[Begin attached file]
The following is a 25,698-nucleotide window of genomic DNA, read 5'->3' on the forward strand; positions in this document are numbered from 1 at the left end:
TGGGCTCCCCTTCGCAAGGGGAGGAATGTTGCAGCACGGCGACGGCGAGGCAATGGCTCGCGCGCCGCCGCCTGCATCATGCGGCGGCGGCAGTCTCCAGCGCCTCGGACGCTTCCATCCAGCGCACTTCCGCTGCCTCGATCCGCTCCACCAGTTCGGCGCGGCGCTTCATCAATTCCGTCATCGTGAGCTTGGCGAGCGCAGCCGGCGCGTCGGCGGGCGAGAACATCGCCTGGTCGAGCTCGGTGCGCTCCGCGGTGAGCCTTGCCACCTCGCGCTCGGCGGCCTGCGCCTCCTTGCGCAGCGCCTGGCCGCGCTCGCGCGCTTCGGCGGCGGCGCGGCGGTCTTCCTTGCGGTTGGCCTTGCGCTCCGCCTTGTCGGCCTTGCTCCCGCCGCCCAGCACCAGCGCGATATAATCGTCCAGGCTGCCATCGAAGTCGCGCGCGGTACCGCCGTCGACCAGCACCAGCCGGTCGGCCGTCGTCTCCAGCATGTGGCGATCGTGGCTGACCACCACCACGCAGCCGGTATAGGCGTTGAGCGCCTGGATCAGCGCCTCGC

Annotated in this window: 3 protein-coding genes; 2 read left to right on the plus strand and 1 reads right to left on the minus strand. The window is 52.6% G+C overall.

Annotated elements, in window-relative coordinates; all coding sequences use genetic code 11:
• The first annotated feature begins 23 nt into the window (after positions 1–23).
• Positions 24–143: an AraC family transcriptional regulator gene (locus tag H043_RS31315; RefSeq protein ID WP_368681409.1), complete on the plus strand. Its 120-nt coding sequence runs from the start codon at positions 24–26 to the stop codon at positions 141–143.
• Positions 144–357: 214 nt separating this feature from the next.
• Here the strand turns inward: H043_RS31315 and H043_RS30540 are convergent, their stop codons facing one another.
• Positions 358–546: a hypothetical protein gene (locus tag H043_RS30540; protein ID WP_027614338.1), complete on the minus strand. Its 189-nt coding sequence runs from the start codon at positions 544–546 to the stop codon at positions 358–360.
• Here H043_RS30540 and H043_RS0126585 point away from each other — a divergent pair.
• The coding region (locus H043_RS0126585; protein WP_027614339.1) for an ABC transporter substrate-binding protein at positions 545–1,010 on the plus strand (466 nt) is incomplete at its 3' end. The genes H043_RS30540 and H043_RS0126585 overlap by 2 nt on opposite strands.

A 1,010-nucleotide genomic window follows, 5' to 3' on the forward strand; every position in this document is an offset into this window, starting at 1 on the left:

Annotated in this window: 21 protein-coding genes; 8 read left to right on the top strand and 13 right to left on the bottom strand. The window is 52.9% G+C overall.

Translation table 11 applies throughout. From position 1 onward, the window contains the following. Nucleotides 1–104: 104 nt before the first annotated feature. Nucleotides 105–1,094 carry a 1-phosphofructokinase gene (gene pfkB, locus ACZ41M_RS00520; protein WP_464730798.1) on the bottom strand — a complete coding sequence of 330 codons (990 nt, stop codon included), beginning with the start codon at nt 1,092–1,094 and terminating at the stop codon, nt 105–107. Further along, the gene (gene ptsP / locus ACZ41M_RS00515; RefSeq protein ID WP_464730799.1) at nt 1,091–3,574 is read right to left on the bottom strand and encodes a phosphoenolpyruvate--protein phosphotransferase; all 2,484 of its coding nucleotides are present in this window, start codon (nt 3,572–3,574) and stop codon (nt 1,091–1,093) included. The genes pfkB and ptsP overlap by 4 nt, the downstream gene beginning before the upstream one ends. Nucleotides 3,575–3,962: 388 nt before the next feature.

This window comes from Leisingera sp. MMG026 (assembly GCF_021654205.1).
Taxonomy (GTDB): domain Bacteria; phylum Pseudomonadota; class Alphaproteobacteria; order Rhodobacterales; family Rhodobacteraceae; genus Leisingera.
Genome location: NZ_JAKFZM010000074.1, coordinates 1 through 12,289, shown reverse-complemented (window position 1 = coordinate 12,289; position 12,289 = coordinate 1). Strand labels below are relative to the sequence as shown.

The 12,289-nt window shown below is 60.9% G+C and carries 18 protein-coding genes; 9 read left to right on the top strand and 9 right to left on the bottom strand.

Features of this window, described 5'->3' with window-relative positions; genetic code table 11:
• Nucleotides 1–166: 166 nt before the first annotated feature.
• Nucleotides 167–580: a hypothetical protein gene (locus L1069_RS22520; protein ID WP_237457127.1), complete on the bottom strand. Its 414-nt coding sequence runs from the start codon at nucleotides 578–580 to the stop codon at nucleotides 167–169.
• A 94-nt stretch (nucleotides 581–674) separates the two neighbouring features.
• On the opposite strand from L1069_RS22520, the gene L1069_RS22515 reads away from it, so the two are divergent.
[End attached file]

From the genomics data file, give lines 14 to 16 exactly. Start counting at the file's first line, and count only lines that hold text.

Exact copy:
Translation table 11 applies throughout. From position 1 onward, the window contains the following. Nucleotides 1–104: 104 nt before the first annotated feature. Nucleotides 105–1,094 carry a 1-phosphofructokinase gene (gene pfkB, locus ACZ41M_RS00520; protein WP_464730798.1) on the bottom strand — a complete coding sequence of 330 codons (990 nt, stop codon included), beginning with the start codon at nt 1,092–1,094 and terminating at the stop codon, nt 105–107. Further along, the gene (gene ptsP / locus ACZ41M_RS00515; RefSeq protein ID WP_464730799.1) at nt 1,091–3,574 is read right to left on the bottom strand and encodes a phosphoenolpyruvate--protein phosphotransferase; all 2,484 of its coding nucleotides are present in this window, start codon (nt 3,572–3,574) and stop codon (nt 1,091–1,093) included. The genes pfkB and ptsP overlap by 4 nt, the downstream gene beginning before the upstream one ends. Nucleotides 3,575–3,962: 388 nt before the next feature.

This window comes from Leisingera sp. MMG026 (assembly GCF_021654205.1).
Taxonomy (GTDB): domain Bacteria; phylum Pseudomonadota; class Alphaproteobacteria; order Rhodobacterales; family Rhodobacteraceae; genus Leisingera.